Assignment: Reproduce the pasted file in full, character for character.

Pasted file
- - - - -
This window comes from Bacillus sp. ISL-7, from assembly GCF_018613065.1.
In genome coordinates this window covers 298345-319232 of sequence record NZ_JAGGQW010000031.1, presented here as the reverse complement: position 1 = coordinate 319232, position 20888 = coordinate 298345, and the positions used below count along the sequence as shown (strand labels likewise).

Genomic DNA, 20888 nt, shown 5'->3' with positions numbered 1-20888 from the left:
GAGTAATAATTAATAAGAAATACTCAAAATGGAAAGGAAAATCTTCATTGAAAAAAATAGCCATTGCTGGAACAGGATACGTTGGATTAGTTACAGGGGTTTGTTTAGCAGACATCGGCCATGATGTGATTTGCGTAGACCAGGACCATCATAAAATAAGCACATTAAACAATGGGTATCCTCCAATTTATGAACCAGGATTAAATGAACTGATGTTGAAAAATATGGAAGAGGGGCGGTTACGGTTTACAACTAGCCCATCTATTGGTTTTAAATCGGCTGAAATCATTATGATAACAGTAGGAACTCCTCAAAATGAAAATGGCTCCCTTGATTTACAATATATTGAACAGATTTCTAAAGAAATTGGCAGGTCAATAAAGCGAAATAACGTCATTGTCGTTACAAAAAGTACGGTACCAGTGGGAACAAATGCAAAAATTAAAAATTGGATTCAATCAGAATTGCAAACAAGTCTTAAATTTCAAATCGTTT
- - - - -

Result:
This window comes from Bacillus sp. ISL-7, from assembly GCF_018613065.1.
In genome coordinates this window covers 298345-319232 of sequence record NZ_JAGGQW010000031.1, presented here as the reverse complement: position 1 = coordinate 319232, position 20888 = coordinate 298345, and the positions used below count along the sequence as shown (strand labels likewise).

Genomic DNA, 20888 nt, shown 5'->3' with positions numbered 1-20888 from the left:
GAGTAATAATTAATAAGAAATACTCAAAATGGAAAGGAAAATCTTCATTGAAAAAAATAGCCATTGCTGGAACAGGATACGTTGGATTAGTTACAGGGGTTTGTTTAGCAGACATCGGCCATGATGTGATTTGCGTAGACCAGGACCATCATAAAATAAGCACATTAAACAATGGGTATCCTCCAATTTATGAACCAGGATTAAATGAACTGATGTTGAAAAATATGGAAGAGGGGCGGTTACGGTTTACAACTAGCCCATCTATTGGTTTTAAATCGGCTGAAATCATTATGATAACAGTAGGAACTCCTCAAAATGAAAATGGCTCCCTTGATTTACAATATATTGAACAGATTTCTAAAGAAATTGGCAGGTCAATAAAGCGAAATAACGTCATTGTCGTTACAAAAAGTACGGTACCAGTGGGAACAAATGCAAAAATTAAAAATTGGATTCAATCAGAATTGCAAACAAGTCTTAAATTTCAAATCGTTT